Go to Top of the Page
The Georgian Labour Market is presently faced with a number of challenges:

•  Long-term structural unemployment occasioned by the collapse of the industrial base following the break-up of the Soviet Union;
•  Manifest underutilisation of labour resources as evidenced by the low participation of the working age population;
• A predominance of low value added and low-paid jobs, concentrated primarily in the agriculture, public services, and the wholesale and retail sectors;
• Despite favourable conditions for Foreign Direct Investment, extensive deregulation of the labour market, and a liberal regulatory framework supportive of business development, there is a dearth of new jobs being created and employers report difficulties in recruiting appropriately skilled staff to those jobs which are being created;
• There is an evident lack of understanding/information on the current structure of the labour market and the actual and potential growth points in labour demand, and limited support services for job-seekers;
• There is also limited coordination between education and VET policy and the needs and expectations of employers and potential and actual employees;

In 2006, the then Government abolished the State Employment Services at central and local levels, closed the Labour and Employment Policy Department of the Ministry of Labour, Health and Social Affairs (MoLHSA) and pursued a very liberal/flexible labour market policy. In contrast the new Government has adopted a more interventionist approach: the Labour Code has been amended; a new Health and Safety Regulations are being drafted; and a new strategy of re-establishing labour market institutions is pursued. . The present Strategy was conceived as an interim document in order to guide immediate actions to tackle unemployment.

In February 2013, the MoLHSA established a new Department of Labour and Employment Policy. The Department comprises of three Divisions: Labour Relations and Social Partnership, Labour Market Analysis and Employment Promotion. The Ministry has a comparatively limited experience of designing and implementing employment and labour market policies, and acknowledges that it needs support to build institutional and human resource capacities, notably with respect to the elaboration, costing and monitoring of policy. Given the significance afforded to Health and Safety issues in the Association Agreement, the MoLHSA urgently needs to strengthen its legal drafting capacities and to reinforce the labour inspection services.

Responsibility for the provision of employment services has been allocated to the Social Service Agency. The statutes of the Social Service Agency have recently been amended to allocate the Agency a significant role in the coordination of the activities of the Employment Support Services (ESS) at national and district level, to host the Labour Market Information system, and to oversee implementation of labour market and employment policies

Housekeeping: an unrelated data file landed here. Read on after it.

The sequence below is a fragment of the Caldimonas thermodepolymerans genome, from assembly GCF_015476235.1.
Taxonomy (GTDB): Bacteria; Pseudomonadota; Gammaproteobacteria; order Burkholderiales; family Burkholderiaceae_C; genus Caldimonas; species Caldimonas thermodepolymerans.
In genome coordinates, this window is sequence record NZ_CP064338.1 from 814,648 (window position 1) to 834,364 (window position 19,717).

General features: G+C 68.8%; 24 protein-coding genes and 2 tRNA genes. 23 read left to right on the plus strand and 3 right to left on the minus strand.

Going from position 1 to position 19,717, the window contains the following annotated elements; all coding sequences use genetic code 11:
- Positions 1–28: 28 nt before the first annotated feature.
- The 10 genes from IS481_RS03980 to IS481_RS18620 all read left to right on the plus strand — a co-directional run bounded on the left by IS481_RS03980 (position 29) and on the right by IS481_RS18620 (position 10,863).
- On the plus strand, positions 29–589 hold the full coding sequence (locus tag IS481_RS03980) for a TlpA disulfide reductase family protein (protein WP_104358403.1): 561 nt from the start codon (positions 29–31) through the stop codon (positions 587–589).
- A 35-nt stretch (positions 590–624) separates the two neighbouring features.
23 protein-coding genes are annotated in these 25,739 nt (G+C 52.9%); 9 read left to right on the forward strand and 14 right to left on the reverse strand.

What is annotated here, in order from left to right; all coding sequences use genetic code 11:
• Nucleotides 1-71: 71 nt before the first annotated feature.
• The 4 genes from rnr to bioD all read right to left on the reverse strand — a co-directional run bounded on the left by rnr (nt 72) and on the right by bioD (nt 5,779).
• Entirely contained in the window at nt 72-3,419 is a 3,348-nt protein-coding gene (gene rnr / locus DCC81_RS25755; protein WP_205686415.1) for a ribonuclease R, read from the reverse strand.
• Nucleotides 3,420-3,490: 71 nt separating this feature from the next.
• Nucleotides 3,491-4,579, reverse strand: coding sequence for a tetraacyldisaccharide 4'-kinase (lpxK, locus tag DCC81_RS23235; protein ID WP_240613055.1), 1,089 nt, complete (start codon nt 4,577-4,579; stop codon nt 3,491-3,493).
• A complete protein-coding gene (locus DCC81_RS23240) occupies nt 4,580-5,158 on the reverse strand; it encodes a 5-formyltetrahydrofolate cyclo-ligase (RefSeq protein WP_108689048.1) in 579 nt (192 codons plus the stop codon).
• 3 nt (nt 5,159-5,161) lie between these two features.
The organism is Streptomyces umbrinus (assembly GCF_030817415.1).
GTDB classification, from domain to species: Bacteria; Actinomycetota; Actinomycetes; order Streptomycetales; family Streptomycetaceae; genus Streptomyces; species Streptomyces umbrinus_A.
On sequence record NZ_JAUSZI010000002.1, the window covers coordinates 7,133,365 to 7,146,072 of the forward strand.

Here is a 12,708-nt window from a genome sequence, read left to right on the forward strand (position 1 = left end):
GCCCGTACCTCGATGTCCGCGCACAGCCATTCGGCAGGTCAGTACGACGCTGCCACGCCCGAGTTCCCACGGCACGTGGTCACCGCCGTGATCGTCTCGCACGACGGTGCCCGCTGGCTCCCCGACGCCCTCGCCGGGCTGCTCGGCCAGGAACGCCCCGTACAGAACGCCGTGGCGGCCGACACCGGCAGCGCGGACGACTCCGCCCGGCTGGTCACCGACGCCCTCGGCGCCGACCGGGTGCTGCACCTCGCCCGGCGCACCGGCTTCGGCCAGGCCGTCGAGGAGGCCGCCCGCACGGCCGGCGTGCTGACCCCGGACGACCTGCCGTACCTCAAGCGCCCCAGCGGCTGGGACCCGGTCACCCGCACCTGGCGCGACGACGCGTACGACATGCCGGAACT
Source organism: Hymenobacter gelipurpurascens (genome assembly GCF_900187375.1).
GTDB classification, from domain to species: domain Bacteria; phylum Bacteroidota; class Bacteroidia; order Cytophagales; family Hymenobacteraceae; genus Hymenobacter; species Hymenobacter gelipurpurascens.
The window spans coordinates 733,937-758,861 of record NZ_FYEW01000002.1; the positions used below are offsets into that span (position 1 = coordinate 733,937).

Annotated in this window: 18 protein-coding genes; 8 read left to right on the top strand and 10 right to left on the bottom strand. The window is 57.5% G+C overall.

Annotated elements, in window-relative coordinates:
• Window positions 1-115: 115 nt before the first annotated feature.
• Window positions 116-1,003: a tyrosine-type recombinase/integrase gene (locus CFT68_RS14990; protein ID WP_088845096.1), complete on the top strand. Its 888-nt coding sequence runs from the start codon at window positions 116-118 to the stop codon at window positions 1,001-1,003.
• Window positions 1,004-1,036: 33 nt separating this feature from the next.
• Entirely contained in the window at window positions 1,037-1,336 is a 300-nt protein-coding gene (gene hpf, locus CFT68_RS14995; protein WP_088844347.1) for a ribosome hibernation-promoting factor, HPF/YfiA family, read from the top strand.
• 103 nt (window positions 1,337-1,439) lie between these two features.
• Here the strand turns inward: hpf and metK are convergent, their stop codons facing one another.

EU Technical Assistance to VET and  Employment Reforms in Georgia
EUVEGE Project
Disclaimer: The contents of this website are the sole responsibility of the Project "Technical Assistance to VET
and Employment
Reforms in Georgia and can in no way be taken to reflect the views of the European Union
© 2015 EUVEGE

The current EU Technical Assistance (EUVEGE) project supports Georgia’s Sector Reforms in the areas of Labour Market / Employment and Vocational Education and Training (VET). The Government of Georgia strives for an update and adjustment of these sector policies according to international and in particular according to European standards. It is important to be aware of the position regarding sector policies among other countries in the world - and since Georgia is envisaging an approach to the European Union, it is crucial to compare and influence current situation with the EU sector policy standards and developments. With this material the EUVEGE project aims to provide a contribution to this orientation process.

From a wide range of international, especially EU experiences and best practice examples we choose those, which have in our opinion a clear and direct relation to current and future sector policy developments in the areas of Labour Market / Employment and VET. In the following best practice examples we also included cases from Georgia. In spite there is an urgent need for concentrated efforts at present and in future, to update and upgrade the regarding sector policies’ structures, methods and instruments; we also can find already now and here in Georgia good and effective solutions, which should be taken into consideration. This also shows very clearly, that also under the given, often still not optimal conditions, it is possible to establish and operate effective sector policy structures. 

To download the English version of the brochure press here.